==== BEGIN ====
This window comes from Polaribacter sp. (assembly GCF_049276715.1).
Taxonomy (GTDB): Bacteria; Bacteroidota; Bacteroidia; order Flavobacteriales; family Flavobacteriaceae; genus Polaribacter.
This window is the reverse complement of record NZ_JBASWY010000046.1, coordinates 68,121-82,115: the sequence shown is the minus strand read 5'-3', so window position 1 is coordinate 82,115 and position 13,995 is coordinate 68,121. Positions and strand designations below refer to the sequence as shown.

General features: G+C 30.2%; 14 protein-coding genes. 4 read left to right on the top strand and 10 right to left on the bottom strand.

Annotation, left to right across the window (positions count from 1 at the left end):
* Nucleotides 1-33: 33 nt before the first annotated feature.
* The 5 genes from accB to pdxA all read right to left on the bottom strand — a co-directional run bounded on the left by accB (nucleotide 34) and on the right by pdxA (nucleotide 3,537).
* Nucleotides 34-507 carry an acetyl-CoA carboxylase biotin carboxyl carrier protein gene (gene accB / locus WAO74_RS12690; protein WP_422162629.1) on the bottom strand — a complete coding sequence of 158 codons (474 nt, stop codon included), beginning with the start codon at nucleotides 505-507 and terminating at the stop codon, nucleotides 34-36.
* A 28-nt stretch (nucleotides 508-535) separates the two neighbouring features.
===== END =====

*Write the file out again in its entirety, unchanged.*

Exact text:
This window comes from Polaribacter sp. (assembly GCF_049276715.1).
Taxonomy (GTDB): Bacteria; Bacteroidota; Bacteroidia; order Flavobacteriales; family Flavobacteriaceae; genus Polaribacter.
This window is the reverse complement of record NZ_JBASWY010000046.1, coordinates 68,121-82,115: the sequence shown is the minus strand read 5'-3', so window position 1 is coordinate 82,115 and position 13,995 is coordinate 68,121. Positions and strand designations below refer to the sequence as shown.

General features: G+C 30.2%; 14 protein-coding genes. 4 read left to right on the top strand and 10 right to left on the bottom strand.

Annotation, left to right across the window (positions count from 1 at the left end):
* Nucleotides 1-33: 33 nt before the first annotated feature.
* The 5 genes from accB to pdxA all read right to left on the bottom strand — a co-directional run bounded on the left by accB (nucleotide 34) and on the right by pdxA (nucleotide 3,537).
* Nucleotides 34-507 carry an acetyl-CoA carboxylase biotin carboxyl carrier protein gene (gene accB / locus WAO74_RS12690; protein WP_422162629.1) on the bottom strand — a complete coding sequence of 158 codons (474 nt, stop codon included), beginning with the start codon at nucleotides 505-507 and terminating at the stop codon, nucleotides 34-36.
* A 28-nt stretch (nucleotides 508-535) separates the two neighbouring features.